23.1 The history of the Maastricht approach and of the hearing voices movement 320

23.2 Relevant research findings 320

23.3 Assessment: The Maastricht hearing voices interview 321

23.4 Formulation: Making the construct/breaking the code 325

23.5 Case vignette: Maureen 327

23.6 Making a treatment plan 328

23.7 Talking with the voices 329

23.8 Recovery 330

23.9 Summary 331

24 Dissociation, psychosis and spirituality: Whose voices are we hearing? 333
Patte Randal, Jim Geekie, Ingo Lambrecht and Melissa Taitimu

24.1 A cosmic battle: Patte’s story 335

24.2 Maori perspectives 336

24.3 Shamanic crisis 337

24.4 A cosmic battle – Part 2 338

24.5 The subjugation of other cultural perspectives 339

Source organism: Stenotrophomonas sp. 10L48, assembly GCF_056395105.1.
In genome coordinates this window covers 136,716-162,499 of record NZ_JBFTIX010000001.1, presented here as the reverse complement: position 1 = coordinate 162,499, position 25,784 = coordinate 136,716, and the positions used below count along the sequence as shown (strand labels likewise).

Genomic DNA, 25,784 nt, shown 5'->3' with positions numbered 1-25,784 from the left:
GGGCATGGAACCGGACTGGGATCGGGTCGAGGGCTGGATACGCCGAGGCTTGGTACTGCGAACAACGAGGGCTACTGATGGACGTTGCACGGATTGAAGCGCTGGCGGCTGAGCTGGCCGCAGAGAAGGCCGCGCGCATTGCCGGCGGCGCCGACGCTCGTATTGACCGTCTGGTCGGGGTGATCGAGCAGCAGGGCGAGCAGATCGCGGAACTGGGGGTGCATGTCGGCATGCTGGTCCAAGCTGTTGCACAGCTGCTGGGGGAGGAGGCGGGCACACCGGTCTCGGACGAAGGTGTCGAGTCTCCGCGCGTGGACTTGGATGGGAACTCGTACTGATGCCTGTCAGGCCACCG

24.6 Dissociation and psychosis as states of consciousness 340

24.7 A cosmic battle – Part 3 341

24.8 From victim to victor – a new model 342

24.9 Conclusion 343

References 343

Index 347

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  • Anonymous

    Posted July 10, 2010

    awful

    author, ruth blizard cares a lot. She has a lot of expertise and knowledge. However, when i saw her as a therpist, she told me to make up names for my emotions. She told me there was no hope outside of treatment with specifically her. She said it would ruin therapy with her if I sought a second opinion. She couldn't recognize anything that was going on outside of her particular expertise. She has a very good hammer, which works if you are the specific kind of nail she is an expert at treating. However, if you have anything else going on, even con-currently to her area of expertise, you should be wary of her.

    1 out of 1 people found this review helpful.